Though it seems to have fallen out of popularity these days, there was a time when squirrel was one of the most anticipated seasons for hunters. Not only is it a good way to provide a lot of edible meat but it’s cheap and simple making it a great introduction for children or those new to hunting.
The simplicity of hunting squirrel means that it’s easy to get out there and get a few but if you want to be the guy that never leaves until he has his limit, you need to nail down your tactics and be on top of your game.
Squirrel hunting has never been and never will be a gear driven hobby. There is little you can buy that will make you more successful. If you want to move from good to great as a squirrel hunter the best things you can have are patience, persistence, and the ability to move quietly. That said, you still need a few things to hunt effectively.
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Have the Gear
Hunters love their gear and can spend thousands getting everything just right. This can be daunting for young or novice hunters. Squirrel is a great place to start because it doesn’t need any of that. You can get into squirrel hunting for pennies of what most people spend hunting deer or duck.
Clothing will be your first choice. Squirrel season starts when temperatures are still warm so clothing can be lighter and less expensive. Opt for camo because squirrel have good eyesight. Check your local regulations to see if you need a blaze orange vest but you are otherwise good. I started with military surplus camo that cost maybe $15.00.
Some people swear by squirrel calls but I don’t use them. No matter what you do, you aren’t going to call squirrel to you. The only purpose they have is to locate squirrel. You call, they answer and you move toward them. Get one if you want and learn to use it but you can do more just by being quiet and attentive and listening for the squirrel.
Shotguns are really the preferred choice and you can easily get away with a .410 or 20ga with no problem. The .20ga will be cheaper overall and do a good job. You don’t need a fancy pump gun or automatic, just a simple breakdown shotgun will do you fine. Check your local pawn shops for the old Handi-Rifles which can be had for cheap and do a good job.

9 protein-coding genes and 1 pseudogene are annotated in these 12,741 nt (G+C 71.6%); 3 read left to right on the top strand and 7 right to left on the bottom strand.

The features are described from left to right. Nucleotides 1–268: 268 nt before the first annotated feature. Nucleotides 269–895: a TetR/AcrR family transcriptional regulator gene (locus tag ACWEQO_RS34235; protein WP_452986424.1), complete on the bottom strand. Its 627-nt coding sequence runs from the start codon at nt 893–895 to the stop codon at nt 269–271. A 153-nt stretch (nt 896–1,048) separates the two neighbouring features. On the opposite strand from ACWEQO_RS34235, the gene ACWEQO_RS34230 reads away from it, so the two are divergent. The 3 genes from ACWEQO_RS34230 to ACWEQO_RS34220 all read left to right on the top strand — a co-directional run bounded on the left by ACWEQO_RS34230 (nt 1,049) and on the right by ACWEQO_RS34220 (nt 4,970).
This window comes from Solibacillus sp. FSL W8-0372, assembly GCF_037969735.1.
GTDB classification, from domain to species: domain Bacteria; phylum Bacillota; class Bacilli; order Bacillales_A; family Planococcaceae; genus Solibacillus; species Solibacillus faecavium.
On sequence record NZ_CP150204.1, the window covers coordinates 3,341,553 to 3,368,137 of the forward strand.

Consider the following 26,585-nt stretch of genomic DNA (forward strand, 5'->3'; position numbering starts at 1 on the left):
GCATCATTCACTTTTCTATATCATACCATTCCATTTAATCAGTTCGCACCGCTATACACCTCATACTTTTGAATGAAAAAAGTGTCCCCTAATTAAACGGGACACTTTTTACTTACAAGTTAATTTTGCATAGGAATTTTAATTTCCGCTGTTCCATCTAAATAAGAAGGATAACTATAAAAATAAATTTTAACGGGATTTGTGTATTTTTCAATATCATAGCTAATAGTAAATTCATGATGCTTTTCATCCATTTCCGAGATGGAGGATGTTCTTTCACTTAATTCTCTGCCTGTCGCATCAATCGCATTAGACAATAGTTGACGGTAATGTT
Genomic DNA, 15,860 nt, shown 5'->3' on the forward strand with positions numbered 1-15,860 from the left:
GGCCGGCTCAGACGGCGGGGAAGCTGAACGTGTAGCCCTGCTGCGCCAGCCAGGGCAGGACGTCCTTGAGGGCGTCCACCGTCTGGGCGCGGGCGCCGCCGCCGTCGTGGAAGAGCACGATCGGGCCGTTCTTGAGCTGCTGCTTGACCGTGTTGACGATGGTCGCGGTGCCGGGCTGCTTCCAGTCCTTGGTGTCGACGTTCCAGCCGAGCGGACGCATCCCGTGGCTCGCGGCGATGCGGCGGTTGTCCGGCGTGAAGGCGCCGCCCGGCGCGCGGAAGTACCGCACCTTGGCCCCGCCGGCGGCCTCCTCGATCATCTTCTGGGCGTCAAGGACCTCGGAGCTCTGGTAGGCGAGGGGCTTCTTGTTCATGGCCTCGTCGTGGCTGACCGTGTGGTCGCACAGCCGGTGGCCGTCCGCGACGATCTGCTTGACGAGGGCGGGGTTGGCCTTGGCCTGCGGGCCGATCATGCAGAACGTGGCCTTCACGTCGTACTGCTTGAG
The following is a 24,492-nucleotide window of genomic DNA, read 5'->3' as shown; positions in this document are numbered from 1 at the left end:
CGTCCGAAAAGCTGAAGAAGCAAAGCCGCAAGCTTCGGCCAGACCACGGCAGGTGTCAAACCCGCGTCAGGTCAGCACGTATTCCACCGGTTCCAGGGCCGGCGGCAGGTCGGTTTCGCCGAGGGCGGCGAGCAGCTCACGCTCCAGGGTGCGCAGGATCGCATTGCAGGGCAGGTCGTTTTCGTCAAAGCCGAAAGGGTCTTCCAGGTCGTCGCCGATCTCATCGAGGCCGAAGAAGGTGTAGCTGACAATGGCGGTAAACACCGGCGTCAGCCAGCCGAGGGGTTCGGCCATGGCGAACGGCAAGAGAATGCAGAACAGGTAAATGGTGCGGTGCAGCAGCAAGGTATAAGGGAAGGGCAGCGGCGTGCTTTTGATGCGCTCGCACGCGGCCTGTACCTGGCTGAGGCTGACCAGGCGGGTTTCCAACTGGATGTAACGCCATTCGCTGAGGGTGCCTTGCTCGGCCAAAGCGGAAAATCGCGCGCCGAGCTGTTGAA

You may opt for a rifle for some parts of squirrel season. If so a .22 LR can do wonders and you can get some brands for under a hundred bucks. If you go this route, you may end up investing more as you get a scope and mounts but the rifle can be very effective mid-season when squirrel are on the ground.
To assuage curiosity, my squirrel guns are a Savage Mk II FV SR with a scope and a Winchester model 370 in 28ga that belonged to my grandfather and was his favorite squirrel gun.
Pro Tip: Bark colored camouflage will blend into the natural colors of fall woodlands better than the greens and browns of other seasons.
Know Your Squirrels
As most park goers know, squirrels are only timid when you chase them and will readily move around even with people around as long as food is available. But those are city squirrels that deal with people day in and day out. They are still very cautious in their movements and will run at the slightest threat.
A squirrel in the woods will be even more cautious. The whole of the eastern woodlands is full of squirrel but most people will never see one. As soon as you move into an area, any noise you have made will send them scampering to their den where they will wait out the threat for up to an hour.
Throughout the season, squirrels will be most active at dawn and dusk. This is especially true in mid to late season but early season squirrels may take advantage of the large food supply and be active throughout the day.
The one thing to keep in mind is that squirrels have a very strong predator instinct and will hide as soon as a threat enters the area. They are very good at evading notice and getting away. If you want to get a squirrel, you have to be the most silent hunter you can be.
Pro Tip: If you are having trouble spotting squirrels, try to find a hillside adjacent to your target area and get on a level plain with the treetops. Squirrels are much more likely to be looking down from trees and may pay less attention to your location.
If you want to hunt squirrel, you have to find squirrel and scouting is a good way to do that but isn’t always necessary. If I am out and about I may scout the woods days before but if I am hunting I may scout as I go, meaning if I find a good spot I will remember it but pass it by. I may do this several times and give the squirrels time to calm down before returning to that first spot.
No matter how quiet you are, you are still likely to never see a squirrel. They are attentive, quick, and great at camouflage. The best way to locate a squirrel is either by sound or sign. You can often hear squirrels barking a long way away and as you get closer you may hear them gnawing on nuts. Use this as a guide to narrow in your search.
As you find the likely spot where the sound was coming from, keep your eyes down and not up. Look for half-eaten nuts or small pieces of chewed nut hull. If you look up, you may not see a squirrel but you will see a place where a squirrel has been.
If you can find a few such places close together, you have your spot!